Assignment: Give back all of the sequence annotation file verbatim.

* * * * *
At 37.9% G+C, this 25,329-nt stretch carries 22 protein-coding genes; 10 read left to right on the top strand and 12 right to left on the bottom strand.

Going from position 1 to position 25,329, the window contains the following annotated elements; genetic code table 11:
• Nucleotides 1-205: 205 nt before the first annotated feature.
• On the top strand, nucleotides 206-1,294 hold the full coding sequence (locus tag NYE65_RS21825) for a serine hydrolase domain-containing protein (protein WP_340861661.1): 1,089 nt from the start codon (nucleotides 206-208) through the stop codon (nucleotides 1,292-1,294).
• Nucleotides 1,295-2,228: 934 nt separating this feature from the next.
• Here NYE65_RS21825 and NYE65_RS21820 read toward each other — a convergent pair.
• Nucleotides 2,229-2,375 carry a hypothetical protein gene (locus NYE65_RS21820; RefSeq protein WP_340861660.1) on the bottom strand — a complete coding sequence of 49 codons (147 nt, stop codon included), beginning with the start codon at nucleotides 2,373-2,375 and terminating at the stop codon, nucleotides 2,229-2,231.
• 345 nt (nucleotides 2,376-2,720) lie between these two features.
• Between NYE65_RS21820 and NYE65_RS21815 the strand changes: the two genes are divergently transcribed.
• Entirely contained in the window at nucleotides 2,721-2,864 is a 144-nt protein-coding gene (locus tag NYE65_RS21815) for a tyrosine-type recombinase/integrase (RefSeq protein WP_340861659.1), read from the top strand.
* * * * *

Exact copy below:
At 37.9% G+C, this 25,329-nt stretch carries 22 protein-coding genes; 10 read left to right on the top strand and 12 right to left on the bottom strand.

Going from position 1 to position 25,329, the window contains the following annotated elements; genetic code table 11:
• Nucleotides 1-205: 205 nt before the first annotated feature.
• On the top strand, nucleotides 206-1,294 hold the full coding sequence (locus tag NYE65_RS21825) for a serine hydrolase domain-containing protein (protein WP_340861661.1): 1,089 nt from the start codon (nucleotides 206-208) through the stop codon (nucleotides 1,292-1,294).
• Nucleotides 1,295-2,228: 934 nt separating this feature from the next.
• Here NYE65_RS21825 and NYE65_RS21820 read toward each other — a convergent pair.
• Nucleotides 2,229-2,375 carry a hypothetical protein gene (locus NYE65_RS21820; RefSeq protein WP_340861660.1) on the bottom strand — a complete coding sequence of 49 codons (147 nt, stop codon included), beginning with the start codon at nucleotides 2,373-2,375 and terminating at the stop codon, nucleotides 2,229-2,231.
• 345 nt (nucleotides 2,376-2,720) lie between these two features.
• Between NYE65_RS21820 and NYE65_RS21815 the strand changes: the two genes are divergently transcribed.
• Entirely contained in the window at nucleotides 2,721-2,864 is a 144-nt protein-coding gene (locus tag NYE65_RS21815) for a tyrosine-type recombinase/integrase (RefSeq protein WP_340861659.1), read from the top strand.